Video Game Publishers Have Come Up With Fun New Ways To Say ‘Microtransaction’

Video Game Publishers Have Come Up With Fun New Ways To Say ‘Microtransaction’

What do you call it when a video game is full of items or services that you can buy with real money? Is it “games as a service”? “Recurrent consumer spending opportunities”? Or maybe PRI (Player Recurring Investment)?

Yesterday, publishers Ubisoft and Take-Two held quarterly financial earnings calls, which gives us a good opportunity to peek into the minds of the folks in charge of both companies. It may not surprise you to hear that their priority, like other big publishers, is to get people spending more than $US60 ($79) per video game.

Here’s Strauss Zelnick, the CEO of Take-Two, which owns Rockstar (Grand Theft Auto 5) and 2K Games (Bioshock, Borderlands, NBA 2K) (h/t Gamasutra):

“We’ve said that we aim to have recurrent consumer spending opportunities for every title that we put out at this company. It may not always be an online model and it probably won’t always be a virtual currency model, but there will be some ability to engage in an ongoing basis with our titles after release across the board.”

Does this mean the next Bioshock will have plasmid loot crates and “Both Sides Are Bad” downloadable content? Probably!

Ubisoft, meanwhile, calls it Player Recurring Investment, and it’s what’s now making up over 50 per cent of the publisher’s digital revenue:

Video Game Publishers Have Come Up With Fun New Ways To Say ‘Microtransaction’Via Ubisoft earnings slideshow

Via Ubisoft earnings slideshow

There’s a simple truth in this slide, and it’s one that many Kotaku readers might find unsettling: Microtransactions are huge because people are spending money on them. And they’re only getting bigger.


  • Of course they’re huge, you have no choice but to buy them if they’re your only option!

    • BULLSHIT. There is ALWAYS the option of not buying this crap. Stop proving these asshat publishers right FFS!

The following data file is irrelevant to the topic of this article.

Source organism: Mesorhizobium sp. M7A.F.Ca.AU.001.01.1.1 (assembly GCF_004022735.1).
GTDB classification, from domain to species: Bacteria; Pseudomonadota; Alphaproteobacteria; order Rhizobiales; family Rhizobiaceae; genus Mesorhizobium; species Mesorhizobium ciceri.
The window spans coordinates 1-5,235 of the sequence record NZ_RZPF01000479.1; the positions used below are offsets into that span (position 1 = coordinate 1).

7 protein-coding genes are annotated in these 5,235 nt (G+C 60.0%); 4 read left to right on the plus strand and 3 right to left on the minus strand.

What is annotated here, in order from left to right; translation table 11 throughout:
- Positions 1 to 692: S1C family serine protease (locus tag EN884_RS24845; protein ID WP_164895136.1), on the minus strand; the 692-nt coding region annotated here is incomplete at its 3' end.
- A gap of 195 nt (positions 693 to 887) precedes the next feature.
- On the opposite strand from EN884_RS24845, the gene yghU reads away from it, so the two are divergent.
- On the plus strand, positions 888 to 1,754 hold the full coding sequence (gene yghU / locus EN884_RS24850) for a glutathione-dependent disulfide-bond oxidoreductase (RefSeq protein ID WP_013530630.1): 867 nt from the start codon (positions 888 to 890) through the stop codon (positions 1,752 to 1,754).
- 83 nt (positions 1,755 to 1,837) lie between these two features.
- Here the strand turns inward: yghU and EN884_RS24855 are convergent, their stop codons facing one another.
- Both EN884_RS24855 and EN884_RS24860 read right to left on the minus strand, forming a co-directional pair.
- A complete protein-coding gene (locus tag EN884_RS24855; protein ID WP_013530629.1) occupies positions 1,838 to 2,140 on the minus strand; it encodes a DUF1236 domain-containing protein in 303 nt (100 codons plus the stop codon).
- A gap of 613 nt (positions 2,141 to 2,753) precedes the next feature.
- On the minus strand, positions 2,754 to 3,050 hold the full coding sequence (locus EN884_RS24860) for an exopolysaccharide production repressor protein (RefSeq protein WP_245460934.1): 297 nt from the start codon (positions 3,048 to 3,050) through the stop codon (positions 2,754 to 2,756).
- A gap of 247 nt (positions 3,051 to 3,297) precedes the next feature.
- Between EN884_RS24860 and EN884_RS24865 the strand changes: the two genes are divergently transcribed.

• Dead Space 1 had suits you could buy. They weren’t required to beat the game because the game was properly balanced.

        Dead Space 3 made an economy out of microtransactions, they expected you to buy resources so that you could beat the game. There were many moments in the game where I thought I needed to buy loot boxes in order to level up my weapons to beat the enemies. It was only through sheer determination (and abusing the A.I.) did I actually manage to beat the game without them. Considering my skill level from 30 years of gaming I can’t see how someone of lesser skill managing to get through the game without wasting their money.

        • I don’t know why you needed to buy resources for DS3. I got enough from the bot things and once you get the effect that freezes thing in place for your guns.. stasis? the game becomes very easy

        • Really? I didn’t think it was that hard. I didn’t spend a cent (and this was before I got riled up about microtransactions in games) and nailed it. It wasn’t hard it was boring, sadly. Anyhow, I’ve been guilty of purchasing them especially in f2p (I’ll purchase what I think devs have earned in regards to the quality of the game and not a cent more) but never have I played a game where I felt “damn this is impossible to beat without coughing up”. Maybe I’ve just been lucky in my game choices, maybe I’m better at games than I thought (though I doubt it). But the day I truly get stumped without MT’s is the day the game disc learns to fly out my window. There is ALWAYS an option.

  • And, like every other awful practice in the industry, we, the players will get used to it. It will cease to be a big deal. We will accept it, bend over and say “Thank you sir, may I have another?”

    • No deal. I refuse to accept this crap. Never paid for loot crates ad never will.

      Make a stand!

      • What? Over? Did you say “over”? Nothing is over until we decide it is! Was it over when the Germans bombed Pearl Harbor? Hell no!

        Sorry… had to continue the Animal House theme.

    • Only ever bought crates for Rocket League, at this point they’re a necessarily evil. Budgets for games have exploded, yet prices haven’t gone up in over a decade. If you want to keep paying $80 for games then this is the reality. Good luck fighting it.

      • That is bull. sure games stayed the same price, but the amount of units sold, sponsorships and deals make them easily earn everything back. Games are expensive to make? Why do they need to be so expensive? Just because they need to be? Enough devs prove that a game does not need nearly 10 million dollars to be good.